Plate reconstructions suggest a global supercontinent, Pannotia, was in the process of breaking up early in the period,[24][25] with Laurentia (North America), Baltica, and Siberia having separated from the main supercontinent of Gondwana to form isolated land masses.[26] Most continental land was clustered in the Southern Hemisphere at this time, but was drifting north.[26] Large, high-velocity rotational movement of Gondwana appears to have occurred in the Early Cambrian.[27]

With a lack of sea ice – the great glaciers of the Marinoan Snowball Earth were long melted[28] – the sea level was high, which led to large areas of the continents being flooded in warm, shallow seas ideal for sea life. The sea levels fluctuated somewhat, suggesting there were 'ice ages', associated with pulses of expansion and contraction of a south polar ice cap.[29]

In Baltoscandia a Lower Cambrian transgression transformed large swathes of the Sub-Cambrian peneplain into an epicontinental sea.[30]


The Earth was generally cold during the early Cambrian, probably due to the ancient continent of Gondwana covering the South Pole and cutting off polar ocean currents. However, average temperatures were 7 degrees Celsius higher than today. There were likely polar ice caps and a series of glaciations, as the planet was still recovering from an earlier Snowball Earth. It became warmer towards the end of the period; the glaciers receded and eventually disappeared, and sea levels rose dramatically. This trend would continue into the Ordovician period.


Although there were a variety of macroscopic marine plants[which?][citation needed] no land plant (embryophyte) fossils are known from the Cambrian. However, biofilms and microbial mats were well developed on Cambrian tidal flats and beaches 500 mya.,[31] and microbes forming microbial Earth ecosystems, comparable with modern soil crust of desert regions, contributing to soil formation.[32][33]

Oceanic life

Most animal life during the Cambrian was aquatic. Trilobites were once assumed to be the dominant life form at that time,[34] but this has proven to be incorrect. Arthropods were by far the most dominant animals in the ocean, but trilobites were only a minor part of the total arthropod diversity. What made them so apparently abundant was their heavy armor reinforced by calcium carbonate (CaCO3), which fossilized far more easily than the fragile chitinous exoskeletons of other arthropods, leaving numerous preserved remains.[35]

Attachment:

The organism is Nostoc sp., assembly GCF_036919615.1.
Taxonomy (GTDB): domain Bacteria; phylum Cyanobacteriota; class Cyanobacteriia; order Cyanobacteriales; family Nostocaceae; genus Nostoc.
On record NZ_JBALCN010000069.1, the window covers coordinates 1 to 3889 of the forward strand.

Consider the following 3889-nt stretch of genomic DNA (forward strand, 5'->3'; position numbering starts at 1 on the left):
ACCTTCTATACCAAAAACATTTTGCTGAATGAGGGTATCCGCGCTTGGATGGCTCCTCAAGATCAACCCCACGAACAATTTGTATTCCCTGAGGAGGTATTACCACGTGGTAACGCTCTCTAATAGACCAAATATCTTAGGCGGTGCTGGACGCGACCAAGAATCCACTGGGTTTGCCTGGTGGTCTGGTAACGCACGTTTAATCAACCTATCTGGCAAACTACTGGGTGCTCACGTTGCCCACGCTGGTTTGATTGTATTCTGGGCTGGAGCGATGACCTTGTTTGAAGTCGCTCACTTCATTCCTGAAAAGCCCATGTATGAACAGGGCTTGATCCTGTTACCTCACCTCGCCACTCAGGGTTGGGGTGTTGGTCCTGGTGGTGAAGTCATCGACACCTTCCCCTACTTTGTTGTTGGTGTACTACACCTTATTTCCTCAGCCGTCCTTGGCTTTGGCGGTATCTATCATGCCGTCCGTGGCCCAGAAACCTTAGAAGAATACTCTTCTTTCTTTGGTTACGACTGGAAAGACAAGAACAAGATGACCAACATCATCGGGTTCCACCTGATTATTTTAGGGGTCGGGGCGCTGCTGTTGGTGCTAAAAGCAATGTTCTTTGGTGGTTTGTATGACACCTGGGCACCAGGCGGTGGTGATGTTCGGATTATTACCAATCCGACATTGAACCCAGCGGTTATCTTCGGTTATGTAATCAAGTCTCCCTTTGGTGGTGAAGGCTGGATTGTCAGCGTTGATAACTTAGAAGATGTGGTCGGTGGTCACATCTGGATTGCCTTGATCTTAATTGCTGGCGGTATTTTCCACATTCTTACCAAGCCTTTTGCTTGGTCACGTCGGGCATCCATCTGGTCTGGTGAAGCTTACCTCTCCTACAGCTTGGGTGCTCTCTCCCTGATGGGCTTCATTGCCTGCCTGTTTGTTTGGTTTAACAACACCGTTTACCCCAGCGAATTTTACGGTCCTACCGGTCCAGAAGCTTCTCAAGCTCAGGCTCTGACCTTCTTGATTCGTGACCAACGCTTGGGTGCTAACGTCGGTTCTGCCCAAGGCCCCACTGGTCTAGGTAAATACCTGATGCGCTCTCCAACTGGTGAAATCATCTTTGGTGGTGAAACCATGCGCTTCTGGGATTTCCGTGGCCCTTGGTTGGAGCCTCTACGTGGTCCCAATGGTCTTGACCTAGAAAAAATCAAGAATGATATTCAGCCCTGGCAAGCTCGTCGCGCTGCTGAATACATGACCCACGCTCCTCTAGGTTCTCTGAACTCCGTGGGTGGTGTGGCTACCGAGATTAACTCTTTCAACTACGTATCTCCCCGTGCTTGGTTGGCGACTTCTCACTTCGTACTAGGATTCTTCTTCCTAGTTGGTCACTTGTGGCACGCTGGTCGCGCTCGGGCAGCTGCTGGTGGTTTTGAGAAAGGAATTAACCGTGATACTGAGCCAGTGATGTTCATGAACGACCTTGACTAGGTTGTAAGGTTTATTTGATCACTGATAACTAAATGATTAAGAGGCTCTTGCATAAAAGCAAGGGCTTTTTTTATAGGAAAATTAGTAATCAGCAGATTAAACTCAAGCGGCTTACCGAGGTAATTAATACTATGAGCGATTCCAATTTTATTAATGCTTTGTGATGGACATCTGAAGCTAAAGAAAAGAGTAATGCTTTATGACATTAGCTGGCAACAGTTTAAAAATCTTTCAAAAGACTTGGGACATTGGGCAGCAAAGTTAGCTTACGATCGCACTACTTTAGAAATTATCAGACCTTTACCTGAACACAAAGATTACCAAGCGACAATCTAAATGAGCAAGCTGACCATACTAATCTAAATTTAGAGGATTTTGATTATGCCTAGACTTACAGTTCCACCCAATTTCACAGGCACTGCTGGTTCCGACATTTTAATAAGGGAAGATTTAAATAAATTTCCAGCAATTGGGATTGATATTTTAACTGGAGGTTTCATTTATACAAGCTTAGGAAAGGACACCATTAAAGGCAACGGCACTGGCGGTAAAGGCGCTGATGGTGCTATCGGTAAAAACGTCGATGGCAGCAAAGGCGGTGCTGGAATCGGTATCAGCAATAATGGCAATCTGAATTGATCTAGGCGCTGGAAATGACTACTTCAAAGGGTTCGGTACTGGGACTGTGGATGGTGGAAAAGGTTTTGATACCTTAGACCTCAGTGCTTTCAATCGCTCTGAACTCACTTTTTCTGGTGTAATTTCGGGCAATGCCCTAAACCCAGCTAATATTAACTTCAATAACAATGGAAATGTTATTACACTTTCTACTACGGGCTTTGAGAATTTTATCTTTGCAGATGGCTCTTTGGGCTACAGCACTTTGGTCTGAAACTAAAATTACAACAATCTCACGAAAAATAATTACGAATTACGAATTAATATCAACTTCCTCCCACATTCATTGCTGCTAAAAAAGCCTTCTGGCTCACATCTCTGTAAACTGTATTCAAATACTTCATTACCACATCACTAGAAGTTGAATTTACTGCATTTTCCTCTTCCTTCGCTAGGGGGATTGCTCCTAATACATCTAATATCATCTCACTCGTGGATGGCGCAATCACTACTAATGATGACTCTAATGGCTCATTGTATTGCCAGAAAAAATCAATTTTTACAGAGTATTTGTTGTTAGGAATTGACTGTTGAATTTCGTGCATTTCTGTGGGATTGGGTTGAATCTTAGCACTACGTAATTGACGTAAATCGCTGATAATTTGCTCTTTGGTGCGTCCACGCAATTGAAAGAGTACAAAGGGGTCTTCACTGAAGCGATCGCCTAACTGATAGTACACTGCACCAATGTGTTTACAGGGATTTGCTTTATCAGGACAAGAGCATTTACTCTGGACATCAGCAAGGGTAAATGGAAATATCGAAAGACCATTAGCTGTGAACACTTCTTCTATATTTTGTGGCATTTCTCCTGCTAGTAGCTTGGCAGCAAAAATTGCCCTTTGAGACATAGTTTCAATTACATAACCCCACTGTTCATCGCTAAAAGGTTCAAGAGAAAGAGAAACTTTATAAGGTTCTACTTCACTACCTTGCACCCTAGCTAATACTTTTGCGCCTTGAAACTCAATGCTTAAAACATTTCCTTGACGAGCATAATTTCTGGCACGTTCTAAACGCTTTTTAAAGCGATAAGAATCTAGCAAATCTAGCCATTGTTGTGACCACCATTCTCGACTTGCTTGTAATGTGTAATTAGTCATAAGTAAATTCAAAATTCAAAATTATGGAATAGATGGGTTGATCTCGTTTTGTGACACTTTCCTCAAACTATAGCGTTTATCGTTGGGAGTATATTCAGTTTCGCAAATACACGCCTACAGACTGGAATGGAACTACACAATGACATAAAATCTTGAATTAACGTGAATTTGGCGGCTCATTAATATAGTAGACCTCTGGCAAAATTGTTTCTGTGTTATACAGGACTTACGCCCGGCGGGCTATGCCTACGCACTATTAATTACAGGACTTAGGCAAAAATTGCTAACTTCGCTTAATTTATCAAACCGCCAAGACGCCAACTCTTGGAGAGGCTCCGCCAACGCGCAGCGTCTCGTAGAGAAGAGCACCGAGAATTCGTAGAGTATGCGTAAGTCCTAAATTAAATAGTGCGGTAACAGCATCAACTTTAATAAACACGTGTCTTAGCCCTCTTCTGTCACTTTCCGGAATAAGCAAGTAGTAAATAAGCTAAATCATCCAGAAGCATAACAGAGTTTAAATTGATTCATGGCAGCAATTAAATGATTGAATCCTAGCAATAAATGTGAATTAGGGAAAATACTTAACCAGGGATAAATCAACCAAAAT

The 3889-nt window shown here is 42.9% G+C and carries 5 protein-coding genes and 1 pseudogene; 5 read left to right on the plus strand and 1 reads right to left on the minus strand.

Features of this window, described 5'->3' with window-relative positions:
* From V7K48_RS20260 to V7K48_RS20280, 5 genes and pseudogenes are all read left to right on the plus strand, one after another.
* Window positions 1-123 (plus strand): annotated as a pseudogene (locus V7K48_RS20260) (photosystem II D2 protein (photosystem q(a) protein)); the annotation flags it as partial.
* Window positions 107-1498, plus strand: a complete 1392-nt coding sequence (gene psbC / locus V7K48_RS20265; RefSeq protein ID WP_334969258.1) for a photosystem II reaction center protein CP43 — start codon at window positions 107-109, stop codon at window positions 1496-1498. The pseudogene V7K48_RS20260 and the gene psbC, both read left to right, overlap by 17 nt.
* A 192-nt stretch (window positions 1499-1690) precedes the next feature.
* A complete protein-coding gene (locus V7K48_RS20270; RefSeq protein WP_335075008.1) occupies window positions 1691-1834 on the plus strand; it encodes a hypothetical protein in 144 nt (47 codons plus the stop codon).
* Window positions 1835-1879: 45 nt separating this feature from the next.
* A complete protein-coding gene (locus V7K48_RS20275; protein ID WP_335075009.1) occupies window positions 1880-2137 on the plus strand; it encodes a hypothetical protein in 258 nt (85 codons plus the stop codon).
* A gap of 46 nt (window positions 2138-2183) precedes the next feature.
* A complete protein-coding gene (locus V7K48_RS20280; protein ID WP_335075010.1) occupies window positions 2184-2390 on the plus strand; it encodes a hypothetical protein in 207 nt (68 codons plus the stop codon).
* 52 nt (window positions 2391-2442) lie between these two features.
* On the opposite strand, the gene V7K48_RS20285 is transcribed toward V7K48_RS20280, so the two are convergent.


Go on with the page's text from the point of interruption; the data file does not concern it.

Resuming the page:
The period marked a steep change in the diversity and composition of Earth's biosphere. The Ediacaran biota suffered a mass extinction at the start of the Cambrian Period, which corresponded to an increase in the abundance and complexity of burrowing behaviour. This behaviour had a profound and irreversible effect on the substrate which transformed the seabed ecosystems. Before the Cambrian, the sea floor was covered by microbial mats. By the end of the Cambrian, burrowing animals had destroyed the mats in many areas through bioturbation, and gradually turned the seabeds into what they are today.[clarification needed] As a consequence, many of those organisms that were dependent on the mats became extinct, while the other species adapted to the changed environment that now offered new ecological niches.[36] Around the same time there was a seemingly rapid appearance of representatives of all the mineralized phyla except the Bryozoa, which appeared in the Lower Ordovician.[37] However, many of those phyla were represented only by stem-group forms; and since mineralized phyla generally have a benthic origin, they may not be a good proxy for (more abundant) non-mineralized phyla.[38]

A reconstruction of Margaretia dorus from the Burgess Shale, which were once believed to be green algae, but are now understood to represent hemichordates.[39]
A reconstruction of Margaretia dorus from the Burgess Shale, which were once believed to be green algae, but are now understood to represent hemichordates.[39]